If you really think about it you are only losing 8" of length in your bus by using 2x4 studs for divider walls. generally we only separate our bedroom and bath 1 wall 4" and our bath and kitchen 2nd wall another 4" total 8" . If we use 3/4 walls in same configuration we save 6 1/2". if we go with the pink board idea we only save 5". If we divide that savings equally in the 3 rooms thats only 2" and 1 1/2" (rounded off) per room. I like the sturdiness of studs and the fact all of my pluming and wiring can go inside these walls and keep them from being buried in outside walls. In showers the shower head cannot go high enough on the outside walls in most buses even with a roof raise.  Just my preference and observation
Logged
boogiethecat
Hero Member
*****
Offline Offline

Posts: 634



WWW

Ignore
« Reply #11 on: January 22, 2007, 11:07:15 AM »

Anywhere I'd consder a need for a stud I use 1x1 square steel tubing.  It's light, structural, easy to work with (although you need to weld if you're gonna use it) and you can screw panels and other things into it with self tapping/drilling screws in a heartbeat, plus it carrys ground nicely.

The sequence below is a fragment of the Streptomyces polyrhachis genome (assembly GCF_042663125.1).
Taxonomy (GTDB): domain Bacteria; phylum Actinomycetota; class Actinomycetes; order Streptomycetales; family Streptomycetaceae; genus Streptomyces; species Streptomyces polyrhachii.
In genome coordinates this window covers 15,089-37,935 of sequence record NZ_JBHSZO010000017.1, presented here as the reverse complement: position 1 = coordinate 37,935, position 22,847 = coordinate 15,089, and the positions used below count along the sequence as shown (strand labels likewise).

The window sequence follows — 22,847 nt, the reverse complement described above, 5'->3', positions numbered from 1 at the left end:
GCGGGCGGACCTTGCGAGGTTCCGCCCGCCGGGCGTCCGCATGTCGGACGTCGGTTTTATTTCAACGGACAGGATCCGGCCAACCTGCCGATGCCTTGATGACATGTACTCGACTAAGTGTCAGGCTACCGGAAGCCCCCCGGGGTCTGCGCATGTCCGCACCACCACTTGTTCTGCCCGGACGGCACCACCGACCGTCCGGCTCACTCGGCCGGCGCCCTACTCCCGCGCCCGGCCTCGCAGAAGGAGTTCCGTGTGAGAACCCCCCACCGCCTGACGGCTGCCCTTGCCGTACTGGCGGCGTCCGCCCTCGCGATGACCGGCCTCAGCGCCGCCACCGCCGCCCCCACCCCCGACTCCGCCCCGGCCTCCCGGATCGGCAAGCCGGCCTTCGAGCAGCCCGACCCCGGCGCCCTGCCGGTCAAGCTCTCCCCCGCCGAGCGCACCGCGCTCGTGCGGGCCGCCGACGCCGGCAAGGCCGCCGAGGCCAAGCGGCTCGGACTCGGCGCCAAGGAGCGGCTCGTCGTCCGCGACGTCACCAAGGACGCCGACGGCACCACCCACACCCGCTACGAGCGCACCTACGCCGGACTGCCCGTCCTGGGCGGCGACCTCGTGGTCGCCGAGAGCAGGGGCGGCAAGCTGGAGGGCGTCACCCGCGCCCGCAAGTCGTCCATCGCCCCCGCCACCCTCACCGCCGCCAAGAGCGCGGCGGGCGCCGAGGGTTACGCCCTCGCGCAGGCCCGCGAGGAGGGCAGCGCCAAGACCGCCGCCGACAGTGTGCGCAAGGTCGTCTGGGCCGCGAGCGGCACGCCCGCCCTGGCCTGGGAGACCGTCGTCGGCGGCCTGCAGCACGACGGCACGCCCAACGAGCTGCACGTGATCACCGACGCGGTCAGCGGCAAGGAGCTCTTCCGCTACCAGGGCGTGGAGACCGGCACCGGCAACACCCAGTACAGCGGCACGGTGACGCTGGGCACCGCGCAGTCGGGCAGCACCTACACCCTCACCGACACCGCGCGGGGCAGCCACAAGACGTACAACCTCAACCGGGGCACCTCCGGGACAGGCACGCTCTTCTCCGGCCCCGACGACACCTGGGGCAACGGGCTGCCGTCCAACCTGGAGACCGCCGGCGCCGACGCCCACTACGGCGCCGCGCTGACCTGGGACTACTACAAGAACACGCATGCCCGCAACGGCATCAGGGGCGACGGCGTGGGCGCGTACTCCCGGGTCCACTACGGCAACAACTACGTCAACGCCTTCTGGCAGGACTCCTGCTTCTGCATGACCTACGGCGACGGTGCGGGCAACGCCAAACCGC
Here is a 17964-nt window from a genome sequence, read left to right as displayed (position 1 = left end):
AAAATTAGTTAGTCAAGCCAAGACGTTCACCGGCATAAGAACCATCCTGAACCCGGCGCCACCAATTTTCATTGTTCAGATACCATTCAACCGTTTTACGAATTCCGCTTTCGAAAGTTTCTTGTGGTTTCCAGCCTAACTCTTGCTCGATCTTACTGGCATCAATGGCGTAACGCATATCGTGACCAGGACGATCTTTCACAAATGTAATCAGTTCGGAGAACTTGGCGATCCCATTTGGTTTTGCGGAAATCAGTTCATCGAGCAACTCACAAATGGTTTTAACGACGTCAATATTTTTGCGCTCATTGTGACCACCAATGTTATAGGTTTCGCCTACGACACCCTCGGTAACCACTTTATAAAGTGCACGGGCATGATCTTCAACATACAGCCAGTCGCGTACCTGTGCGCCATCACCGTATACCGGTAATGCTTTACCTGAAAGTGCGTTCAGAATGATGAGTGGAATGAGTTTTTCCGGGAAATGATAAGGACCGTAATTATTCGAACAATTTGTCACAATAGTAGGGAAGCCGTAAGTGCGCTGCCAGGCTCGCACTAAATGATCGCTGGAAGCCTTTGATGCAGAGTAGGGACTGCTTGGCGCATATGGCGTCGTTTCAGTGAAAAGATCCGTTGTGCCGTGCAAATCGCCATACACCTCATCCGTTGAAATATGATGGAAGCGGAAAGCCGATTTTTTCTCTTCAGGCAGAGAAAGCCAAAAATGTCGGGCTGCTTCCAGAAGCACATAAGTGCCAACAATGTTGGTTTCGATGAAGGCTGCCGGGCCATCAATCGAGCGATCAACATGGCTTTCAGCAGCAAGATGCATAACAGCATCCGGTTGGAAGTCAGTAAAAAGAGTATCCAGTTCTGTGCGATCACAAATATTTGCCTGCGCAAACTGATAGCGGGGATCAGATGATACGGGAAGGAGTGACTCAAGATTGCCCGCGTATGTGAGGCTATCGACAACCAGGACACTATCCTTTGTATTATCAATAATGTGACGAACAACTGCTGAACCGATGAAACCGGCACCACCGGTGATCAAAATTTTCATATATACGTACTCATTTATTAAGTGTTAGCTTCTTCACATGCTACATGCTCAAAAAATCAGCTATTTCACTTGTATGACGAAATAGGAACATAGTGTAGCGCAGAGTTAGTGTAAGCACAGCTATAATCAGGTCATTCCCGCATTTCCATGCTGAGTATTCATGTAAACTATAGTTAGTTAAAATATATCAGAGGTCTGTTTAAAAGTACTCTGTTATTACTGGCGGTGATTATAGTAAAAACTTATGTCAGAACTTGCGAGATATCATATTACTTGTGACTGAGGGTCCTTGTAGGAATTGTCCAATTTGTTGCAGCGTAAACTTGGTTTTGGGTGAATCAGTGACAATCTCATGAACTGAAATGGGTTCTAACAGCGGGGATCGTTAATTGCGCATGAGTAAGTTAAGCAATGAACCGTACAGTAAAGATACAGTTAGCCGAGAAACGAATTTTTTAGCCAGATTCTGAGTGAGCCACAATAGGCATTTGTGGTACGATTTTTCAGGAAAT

In general it's the only thing I've ever used to make walls, cabinets, etc on any of my busses.
Logged

1962 Crown
San Diego, Ca
Jeremy
Hero Member
*****
Offline Offline

Posts: 1890


1987 Bedford Plaxton


WWW

Ignore
« Reply #12 on: January 22, 2007, 11:41:35 AM »

One thing that was suggested to me by a friend is using 1" rigid pink foam sheets with luan bonded (glued) to each side.  If you don't need to run wires (or can embed a conduit and fill in the gap with expanding foam, that may work.  It makes a very rigid panel that's just 1.5" thick and has some sound isolation.  I doubt that there'd be any problems with warping like with studs plus the luan, if it's a nicer panel, can be stained and sealed for a finished wall.  I've thought about doing the same for larger closet and wardrobe doors... sort of like a custom sized hollow-core door that's solid.  I'll be using studs in a couple of walls, for HVAC duct runs and pipe vents, but that's probably about all.